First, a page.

12. 12. The method of claim 11, wherein the plurality of attributed include one or more of: a frequency of an exercise, a cadence of an exercise reps of the exercise, sets of the exercise, rest for the exercise, an age group, a goal, a medical history, an experience level, an endurance level, a fitness level, or an availability.
  13. 13. The method of claim 1, wherein the subject matter expert has expertise in a particular subject.
  14. 14. The method of claim 13, wherein:
    the particular subject is exercise and the subject matter expert is a trainer;
    the particular subject is travel and the subject matter expert is a travel guide;
    the particular subject is cooking and the subject matter expert is a chef;
    the particular subject is education and the subject matter expert is a teacher; or
    the particular subject is instructional and the subject matter expert is an instructor.
  15. 15. In a system that delivers media content including an individualized media file for a particular subject to a subscriber, a method of collecting data from a subject matter expert for the subject of the media content, the method comprising:
    storing common content in a knowledge base, wherein the common content is related to a particular subject and is maintained by a first subject matter expert;
    providing an interface application to a second subject matter expert, wherein the interface application accesses the common content to populate one or more fields on a user interface;
    receiving input from the second subject matter expert, the input selecting at least some of the common content for inclusion in a method for the particular subject; and
    storing the method in the knowledge base as at least one media clip.
  16. 16. The method of claim 15, wherein storing common content in a knowledge base further comprising providing establishing one or more tables for storing the common content.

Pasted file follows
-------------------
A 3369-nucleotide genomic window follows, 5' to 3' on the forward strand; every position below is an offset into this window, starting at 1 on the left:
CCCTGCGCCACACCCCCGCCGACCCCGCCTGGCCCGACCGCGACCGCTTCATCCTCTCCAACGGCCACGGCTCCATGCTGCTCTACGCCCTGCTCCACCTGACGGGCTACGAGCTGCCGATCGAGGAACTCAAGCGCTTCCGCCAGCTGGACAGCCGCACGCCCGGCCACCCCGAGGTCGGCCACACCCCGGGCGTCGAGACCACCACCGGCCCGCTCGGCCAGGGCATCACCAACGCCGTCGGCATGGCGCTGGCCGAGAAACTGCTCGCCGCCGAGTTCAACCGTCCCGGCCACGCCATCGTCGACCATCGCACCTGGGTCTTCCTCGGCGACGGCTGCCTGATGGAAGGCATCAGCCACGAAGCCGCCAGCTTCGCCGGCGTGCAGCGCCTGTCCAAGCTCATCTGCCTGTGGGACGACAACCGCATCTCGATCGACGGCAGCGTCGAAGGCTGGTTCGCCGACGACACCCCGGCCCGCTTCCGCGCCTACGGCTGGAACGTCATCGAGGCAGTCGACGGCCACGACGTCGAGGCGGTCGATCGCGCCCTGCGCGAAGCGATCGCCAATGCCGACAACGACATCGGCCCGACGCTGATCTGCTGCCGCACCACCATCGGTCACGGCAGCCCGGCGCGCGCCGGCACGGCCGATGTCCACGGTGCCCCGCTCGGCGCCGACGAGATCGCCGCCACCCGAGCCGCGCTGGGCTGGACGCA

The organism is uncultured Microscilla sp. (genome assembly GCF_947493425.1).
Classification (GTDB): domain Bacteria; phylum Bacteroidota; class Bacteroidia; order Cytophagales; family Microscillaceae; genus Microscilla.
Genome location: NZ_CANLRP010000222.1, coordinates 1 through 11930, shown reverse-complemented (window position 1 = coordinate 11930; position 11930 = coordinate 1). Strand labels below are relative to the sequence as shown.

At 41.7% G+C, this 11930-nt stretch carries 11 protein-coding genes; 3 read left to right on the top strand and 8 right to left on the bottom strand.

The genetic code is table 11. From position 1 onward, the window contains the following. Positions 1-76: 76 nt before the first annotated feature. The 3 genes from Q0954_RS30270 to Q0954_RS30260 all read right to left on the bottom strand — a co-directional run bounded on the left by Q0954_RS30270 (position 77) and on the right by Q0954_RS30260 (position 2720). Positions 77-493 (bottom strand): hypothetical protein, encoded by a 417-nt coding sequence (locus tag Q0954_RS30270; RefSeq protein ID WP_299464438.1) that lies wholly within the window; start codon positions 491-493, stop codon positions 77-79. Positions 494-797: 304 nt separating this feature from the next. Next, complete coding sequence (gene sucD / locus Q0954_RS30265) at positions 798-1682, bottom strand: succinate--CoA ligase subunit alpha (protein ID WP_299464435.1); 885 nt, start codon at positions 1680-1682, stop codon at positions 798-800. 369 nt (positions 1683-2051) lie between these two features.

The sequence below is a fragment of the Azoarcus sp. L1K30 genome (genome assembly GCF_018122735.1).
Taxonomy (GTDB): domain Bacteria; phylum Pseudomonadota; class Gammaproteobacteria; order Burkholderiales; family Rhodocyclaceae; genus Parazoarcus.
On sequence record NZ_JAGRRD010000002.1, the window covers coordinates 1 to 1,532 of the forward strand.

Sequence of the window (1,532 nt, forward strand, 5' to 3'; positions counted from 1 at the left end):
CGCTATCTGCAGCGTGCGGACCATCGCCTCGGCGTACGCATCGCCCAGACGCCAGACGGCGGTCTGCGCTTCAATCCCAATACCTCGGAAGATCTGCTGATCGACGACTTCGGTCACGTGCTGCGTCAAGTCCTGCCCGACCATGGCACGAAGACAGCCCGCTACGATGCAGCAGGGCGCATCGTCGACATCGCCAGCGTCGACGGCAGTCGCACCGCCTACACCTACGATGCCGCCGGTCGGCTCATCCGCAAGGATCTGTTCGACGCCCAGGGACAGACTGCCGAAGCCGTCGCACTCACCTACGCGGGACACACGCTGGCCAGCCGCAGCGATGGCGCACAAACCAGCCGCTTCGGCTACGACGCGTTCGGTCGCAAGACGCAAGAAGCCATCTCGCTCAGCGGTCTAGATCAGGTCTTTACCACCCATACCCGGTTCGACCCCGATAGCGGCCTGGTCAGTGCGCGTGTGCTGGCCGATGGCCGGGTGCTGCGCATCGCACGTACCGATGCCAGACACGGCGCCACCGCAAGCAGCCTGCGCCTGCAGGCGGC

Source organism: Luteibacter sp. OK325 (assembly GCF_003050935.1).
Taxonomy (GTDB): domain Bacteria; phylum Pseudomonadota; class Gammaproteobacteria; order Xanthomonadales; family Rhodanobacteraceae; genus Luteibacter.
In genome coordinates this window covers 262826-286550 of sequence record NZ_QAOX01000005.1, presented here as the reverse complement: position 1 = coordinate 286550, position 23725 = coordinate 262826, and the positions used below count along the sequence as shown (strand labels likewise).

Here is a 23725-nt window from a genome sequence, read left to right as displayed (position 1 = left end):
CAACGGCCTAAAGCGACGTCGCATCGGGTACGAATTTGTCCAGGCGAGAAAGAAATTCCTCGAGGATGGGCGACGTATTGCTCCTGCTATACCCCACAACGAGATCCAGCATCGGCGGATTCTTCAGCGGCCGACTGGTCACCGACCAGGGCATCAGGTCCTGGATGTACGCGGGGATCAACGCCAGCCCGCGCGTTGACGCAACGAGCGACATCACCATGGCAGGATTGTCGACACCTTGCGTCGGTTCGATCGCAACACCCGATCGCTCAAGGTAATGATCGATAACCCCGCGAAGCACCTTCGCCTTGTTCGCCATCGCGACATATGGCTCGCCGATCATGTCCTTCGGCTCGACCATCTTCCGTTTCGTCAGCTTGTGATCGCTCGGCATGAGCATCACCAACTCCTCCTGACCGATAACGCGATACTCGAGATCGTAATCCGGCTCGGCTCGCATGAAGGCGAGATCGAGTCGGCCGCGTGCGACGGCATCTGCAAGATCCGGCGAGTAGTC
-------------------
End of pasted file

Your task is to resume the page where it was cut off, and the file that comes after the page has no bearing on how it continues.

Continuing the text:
17. 17. The method of claim 15, wherein providing an interface application to a second subject matter expert further comprises presenting a grid based user interface to the second subject matter expert.
  18. 18. The method of claim 17, further comprising including fields in the grid based user interface, wherein at least one of the fields is pre-populated with some of the common content, wherein selection of specific common content defines a philosophy of the second subject matter expert.
  19. 19. The method of claim 15, wherein receiving input from the second subject matter expert further comprises recording at least one media clip, each media clip associated with a method provided by the second subject matter expert.
  20. 20. The method of claim 19, wherein each method defined by the second subject matter expert for the particular subject includes a plurality of attributes that include one or more of a frequency, a cadence, reps, sets, a rest, an age group, a goal, a medical history, an experience level, an endurance level, a fitness level, or an availability.
  21. 21. The method of claim 19, further comprising generating personalized media content by selecting one or more methods of at least the second subject matter expert having attributes that match attributes of a subscriber.
  22. 22. The method of claim 15, wherein the subject is exercise and the second subject matter expert is a trainer.
  23. 23. In a system that delivers media content including an individualized media file for a particular subject to a subscriber, a method of modeling data from a subject matter expert such that media content can be dynamically generated for a subscriber, the method comprising:
    receiving content from a subject matter expert, the content related to a particular subject;
    identifying variables in the content, wherein the variables in the content are related to attributes associated with one or more subscribers; and
    storing clips of the content in a knowledge base, each clip related to at least one variable aspect of the content.
  24. 24. The method of claim 23, further comprising generating media content for a subscriber, the media content including one or more of the variables identified in the content, wherein the variables included in the media content are identified according to attributes associated with the subscriber.
  25. 25. The method of claim 24, wherein identifying variables in the content further comprises identifying reasons for the variables in the content, wherein the reasons are associated with the attributes associated with the subscriber.
  26. 26. The method of claim 24, further comprising producing a workout sequence by selecting one or more of the clips based on at least one of a goal of the subscriber, attributes of the subscriber, a status of the subscriber, and a selected subject matter expert.